Potato Chips

Basic Ingredient Swaps

April 30, 2020

Have you ever found yourself making a recipe and realize that you don’t have an ingredient that it’s calling for? Here are a few ingredient alternatives that you might have on hand instead.

Mayonnaise
For 1 cup of mayonnaise use 1 cup sour cream or 1 cup plain yogurt with a pinch of salt.

Honey
For 1/4 cup of honey use 1/4 cup maple syrup or light corn syrup.

Buttermilk
For 1 cup of buttermilk use 1 tablespoon vinegar or lemon juice mixed with enough milk or plant-based milk to reach 1 cup.

Butter
If butter is used for baking or in a solid form, solid coconut oil is a good 1 to 1 substitution. If it’s melted or for cooking use olive oil.

Oil
When it comes to oil for baking, applesauce is a great substitute. For 1 cup of oil, use 3/4 cup applesauce mixed with 1/4 cup melted butter. In cooking, any neutral refined oils like canola, olive, vegetable, corn, and peanut oils are interchangeable.

Breadcrumbs
For 1 cup of breadcrumbs use 1 cup of cracker crumbs, finely crushed potato chips, tortilla chips, or pretzels pulsed in your food processor.

Brown Sugar
For 1 cup of light brown sugar, use 1 cup white sugar plus 1 tablespoon molasses. For 1 cup of dark brown sugar, use 2 tablespoons molasses. The sugar and molasses should be mixed together thoroughly.

Baking Powder
For 1 teaspoon baking powder, stir or sift together 1/4 teaspoon baking soda plus 5/8 teaspoon cream of tartar.

“Work With What You Got!”

©Tiny New York Kitchen © 2020 All Rights Reserved

School Lunches

March 1, 2017

Have school lunches hit a wall? It’s gets tedious for anyone to eat the same thing every day. It may be time to mix it up to keep your kids interested in eating healthy.

You may want to include dry roasted edamame or chickpeas for a salty, crunchy snack with some protein. Individually packed, pitted olives are also a nice alternative to potato chips.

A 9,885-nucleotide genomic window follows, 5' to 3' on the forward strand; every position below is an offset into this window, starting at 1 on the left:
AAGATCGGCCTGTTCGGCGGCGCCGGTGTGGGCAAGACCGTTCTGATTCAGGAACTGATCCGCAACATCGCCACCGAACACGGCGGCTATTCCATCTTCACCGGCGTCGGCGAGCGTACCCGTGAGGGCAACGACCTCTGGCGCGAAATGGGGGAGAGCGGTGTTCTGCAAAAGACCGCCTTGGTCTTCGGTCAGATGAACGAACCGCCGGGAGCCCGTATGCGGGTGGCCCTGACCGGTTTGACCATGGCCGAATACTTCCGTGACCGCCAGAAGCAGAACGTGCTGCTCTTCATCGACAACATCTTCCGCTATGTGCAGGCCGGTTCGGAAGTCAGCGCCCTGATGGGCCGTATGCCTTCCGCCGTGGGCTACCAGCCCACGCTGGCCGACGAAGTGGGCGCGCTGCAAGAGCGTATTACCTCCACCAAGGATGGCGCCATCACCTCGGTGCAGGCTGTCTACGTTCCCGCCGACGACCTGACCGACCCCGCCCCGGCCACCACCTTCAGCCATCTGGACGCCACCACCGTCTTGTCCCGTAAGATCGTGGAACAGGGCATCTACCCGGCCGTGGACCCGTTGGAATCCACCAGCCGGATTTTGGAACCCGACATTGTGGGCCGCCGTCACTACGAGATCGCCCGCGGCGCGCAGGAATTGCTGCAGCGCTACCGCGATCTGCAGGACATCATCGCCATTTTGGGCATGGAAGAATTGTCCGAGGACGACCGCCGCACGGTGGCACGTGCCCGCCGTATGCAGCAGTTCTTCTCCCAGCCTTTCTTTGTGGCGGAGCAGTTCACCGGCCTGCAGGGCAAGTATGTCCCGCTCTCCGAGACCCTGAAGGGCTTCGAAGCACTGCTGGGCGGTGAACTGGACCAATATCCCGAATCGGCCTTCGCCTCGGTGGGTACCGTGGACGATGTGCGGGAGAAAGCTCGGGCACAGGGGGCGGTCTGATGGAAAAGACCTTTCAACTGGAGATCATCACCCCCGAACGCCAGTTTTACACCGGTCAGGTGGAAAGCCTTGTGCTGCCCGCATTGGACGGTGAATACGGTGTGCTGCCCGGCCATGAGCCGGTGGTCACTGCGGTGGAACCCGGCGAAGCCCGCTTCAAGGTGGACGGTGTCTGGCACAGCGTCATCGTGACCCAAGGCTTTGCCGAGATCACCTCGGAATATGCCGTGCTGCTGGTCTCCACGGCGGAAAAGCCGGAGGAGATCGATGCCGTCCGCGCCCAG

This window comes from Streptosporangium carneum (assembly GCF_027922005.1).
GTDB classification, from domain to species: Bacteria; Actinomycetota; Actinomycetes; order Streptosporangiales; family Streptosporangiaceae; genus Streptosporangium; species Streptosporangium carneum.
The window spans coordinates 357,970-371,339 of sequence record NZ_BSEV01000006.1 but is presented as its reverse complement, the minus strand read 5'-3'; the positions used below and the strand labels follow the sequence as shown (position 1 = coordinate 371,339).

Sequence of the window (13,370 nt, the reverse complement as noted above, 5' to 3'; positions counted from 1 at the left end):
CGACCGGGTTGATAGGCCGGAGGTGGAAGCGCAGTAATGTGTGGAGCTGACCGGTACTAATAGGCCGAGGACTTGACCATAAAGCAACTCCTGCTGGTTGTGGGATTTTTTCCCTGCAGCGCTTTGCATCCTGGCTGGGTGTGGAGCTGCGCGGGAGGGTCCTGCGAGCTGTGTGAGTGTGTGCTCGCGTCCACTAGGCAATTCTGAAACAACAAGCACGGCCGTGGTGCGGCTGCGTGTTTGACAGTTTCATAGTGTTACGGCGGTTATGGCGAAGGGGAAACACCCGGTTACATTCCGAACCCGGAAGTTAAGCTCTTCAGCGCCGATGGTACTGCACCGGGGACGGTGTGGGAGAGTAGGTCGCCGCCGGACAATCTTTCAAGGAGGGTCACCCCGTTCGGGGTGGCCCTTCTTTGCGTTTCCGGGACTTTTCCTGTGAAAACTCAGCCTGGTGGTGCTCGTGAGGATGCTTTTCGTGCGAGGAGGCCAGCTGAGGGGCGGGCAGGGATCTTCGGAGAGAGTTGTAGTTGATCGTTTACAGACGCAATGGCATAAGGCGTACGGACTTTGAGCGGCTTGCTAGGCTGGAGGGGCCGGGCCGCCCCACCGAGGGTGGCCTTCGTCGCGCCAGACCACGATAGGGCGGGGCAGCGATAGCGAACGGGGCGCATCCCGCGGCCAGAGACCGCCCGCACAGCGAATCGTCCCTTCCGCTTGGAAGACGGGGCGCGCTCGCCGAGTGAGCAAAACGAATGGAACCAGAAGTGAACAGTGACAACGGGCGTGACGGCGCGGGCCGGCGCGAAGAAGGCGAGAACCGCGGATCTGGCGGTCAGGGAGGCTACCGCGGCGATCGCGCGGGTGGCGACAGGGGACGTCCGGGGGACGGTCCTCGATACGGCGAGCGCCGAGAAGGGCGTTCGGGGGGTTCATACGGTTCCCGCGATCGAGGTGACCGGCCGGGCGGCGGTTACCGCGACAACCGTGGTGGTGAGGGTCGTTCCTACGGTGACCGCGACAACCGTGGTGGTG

Use cookie cutters to make sandwiches into fun shapes. This also works well for using on fruits and vegetables.

Pack leftovers from dinner the night before to make a great lunch. The bonus is that it’s super easy.

When you’re at the grocery store make sure to pick up some precut fruits and vegetables. This is a big timesaver.

Pack lunch in a bento box to make lunches look exciting and practice portion control.

Get them involved in shopping for and packing their own lunch.

“Work With What You Got!”

© Victoria Hart Glavin Tiny New York Kitchen © 2017 All Rights Reserved

Sriracha Potato Chips

September 21, 2015

What took so long?!! I love potato chips and I love sriracha. It’s like Santa came early this year!

Tips For Deep-Frying

March 11, 2015

Tips For Deep-Frying

Deep-frying is such a guilty pleasure because no cooking technique gives food that irresistible crunchiness. Because it is also one of the least frequently used cooking methods, here are some important tips to help you achieve Deep-frying nirvana.

Choose the right pot. To deep-fry properly, the food should cook in 2 to 3 inches of hot oil. Choose a pot that is at least 6 inches deep to allow for bubbling without bubbling over. Cast iron (enameled or not) holds the heat well, which makes a good choice.

Use reasonably priced cooking oil. Canola, cottonseed, safflower, or a generic vegetable oil blend will all do. Much is made of the smoke point of oil (the temperature where the oil starts to smoke and break down) for deep-frying, and expensive peanut oil is often singled out as being especially desirable (watch those peanut allergies). Food should not be deep fried at temperatures above 400-degrees because it will burn before it has a chance to cook through. Most refined clear cooking oils have a smoke point of about 425-degrees (except for olive oil), so if you are deep frying at the correct temperature, the oil’s smoke point is not an issue.

Don’t reuse deep frying oil. This is another reason to use reasonably priced oil. Although you can strain the cooled oil for another round or two of deep-frying, this is a sure way of transferring unwanted flavors to your food, and the freshness of the oil obviously is reduced with storage. You don’t want to cook your tortilla chips in the same oil you used for cooking fish and chips. Just budget the price of the oil into the cost of the recipe, throw away after using, and leave it at that.

Use a deep-frying thermometer. It’s the only way to get an accurate reading of the oil temperature. Be sure the end of the thermometer is totally submerged in the oil. Keep the heat on high to maintain the correct oil temperature.